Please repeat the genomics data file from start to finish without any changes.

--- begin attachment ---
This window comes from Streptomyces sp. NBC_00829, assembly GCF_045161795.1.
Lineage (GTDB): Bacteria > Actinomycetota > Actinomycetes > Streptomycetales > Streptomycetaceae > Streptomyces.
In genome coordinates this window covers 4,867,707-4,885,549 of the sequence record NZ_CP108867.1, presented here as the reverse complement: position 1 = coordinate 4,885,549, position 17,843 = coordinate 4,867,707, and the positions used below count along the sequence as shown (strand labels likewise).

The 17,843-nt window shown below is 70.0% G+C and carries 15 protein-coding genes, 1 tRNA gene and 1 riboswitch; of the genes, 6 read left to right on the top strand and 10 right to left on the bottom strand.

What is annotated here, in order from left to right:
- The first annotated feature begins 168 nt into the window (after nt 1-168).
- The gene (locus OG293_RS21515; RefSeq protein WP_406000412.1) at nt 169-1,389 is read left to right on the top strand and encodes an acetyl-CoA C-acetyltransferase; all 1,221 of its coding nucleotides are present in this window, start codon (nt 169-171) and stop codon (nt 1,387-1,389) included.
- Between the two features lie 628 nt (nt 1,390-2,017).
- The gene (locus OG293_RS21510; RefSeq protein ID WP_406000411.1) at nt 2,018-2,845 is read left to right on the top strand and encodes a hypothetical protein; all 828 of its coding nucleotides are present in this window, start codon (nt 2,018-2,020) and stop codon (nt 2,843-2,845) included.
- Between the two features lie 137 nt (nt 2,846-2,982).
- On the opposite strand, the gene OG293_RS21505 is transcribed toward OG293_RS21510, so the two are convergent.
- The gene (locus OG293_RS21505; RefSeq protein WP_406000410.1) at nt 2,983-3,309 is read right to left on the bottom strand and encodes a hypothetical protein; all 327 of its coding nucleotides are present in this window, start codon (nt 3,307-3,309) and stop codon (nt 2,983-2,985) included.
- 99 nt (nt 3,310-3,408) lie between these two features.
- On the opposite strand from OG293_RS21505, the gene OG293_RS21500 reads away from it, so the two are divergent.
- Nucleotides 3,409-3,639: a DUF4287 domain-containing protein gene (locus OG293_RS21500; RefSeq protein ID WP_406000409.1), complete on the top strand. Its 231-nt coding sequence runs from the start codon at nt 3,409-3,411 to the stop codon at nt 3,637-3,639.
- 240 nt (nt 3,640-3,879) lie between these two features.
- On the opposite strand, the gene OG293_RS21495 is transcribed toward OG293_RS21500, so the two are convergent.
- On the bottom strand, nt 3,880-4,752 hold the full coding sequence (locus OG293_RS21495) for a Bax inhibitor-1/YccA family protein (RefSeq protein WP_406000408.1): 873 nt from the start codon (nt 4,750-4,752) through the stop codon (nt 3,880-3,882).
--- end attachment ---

This window comes from Streptomyces sp. NBC_00829, assembly GCF_045161795.1.
Lineage (GTDB): Bacteria > Actinomycetota > Actinomycetes > Streptomycetales > Streptomycetaceae > Streptomyces.
In genome coordinates this window covers 4,867,707-4,885,549 of the sequence record NZ_CP108867.1, presented here as the reverse complement: position 1 = coordinate 4,885,549, position 17,843 = coordinate 4,867,707, and the positions used below count along the sequence as shown (strand labels likewise).

The 17,843-nt window shown below is 70.0% G+C and carries 15 protein-coding genes, 1 tRNA gene and 1 riboswitch; of the genes, 6 read left to right on the top strand and 10 right to left on the bottom strand.

What is annotated here, in order from left to right:
- The first annotated feature begins 168 nt into the window (after nt 1-168).
- The gene (locus OG293_RS21515; RefSeq protein WP_406000412.1) at nt 169-1,389 is read left to right on the top strand and encodes an acetyl-CoA C-acetyltransferase; all 1,221 of its coding nucleotides are present in this window, start codon (nt 169-171) and stop codon (nt 1,387-1,389) included.
- Between the two features lie 628 nt (nt 1,390-2,017).
- The gene (locus OG293_RS21510; RefSeq protein ID WP_406000411.1) at nt 2,018-2,845 is read left to right on the top strand and encodes a hypothetical protein; all 828 of its coding nucleotides are present in this window, start codon (nt 2,018-2,020) and stop codon (nt 2,843-2,845) included.
- Between the two features lie 137 nt (nt 2,846-2,982).
- On the opposite strand, the gene OG293_RS21505 is transcribed toward OG293_RS21510, so the two are convergent.
- The gene (locus OG293_RS21505; RefSeq protein WP_406000410.1) at nt 2,983-3,309 is read right to left on the bottom strand and encodes a hypothetical protein; all 327 of its coding nucleotides are present in this window, start codon (nt 3,307-3,309) and stop codon (nt 2,983-2,985) included.
- 99 nt (nt 3,310-3,408) lie between these two features.
- On the opposite strand from OG293_RS21505, the gene OG293_RS21500 reads away from it, so the two are divergent.
- Nucleotides 3,409-3,639: a DUF4287 domain-containing protein gene (locus OG293_RS21500; RefSeq protein ID WP_406000409.1), complete on the top strand. Its 231-nt coding sequence runs from the start codon at nt 3,409-3,411 to the stop codon at nt 3,637-3,639.
- 240 nt (nt 3,640-3,879) lie between these two features.
- On the opposite strand, the gene OG293_RS21495 is transcribed toward OG293_RS21500, so the two are convergent.
- On the bottom strand, nt 3,880-4,752 hold the full coding sequence (locus OG293_RS21495) for a Bax inhibitor-1/YccA family protein (RefSeq protein WP_406000408.1): 873 nt from the start codon (nt 4,750-4,752) through the stop codon (nt 3,880-3,882).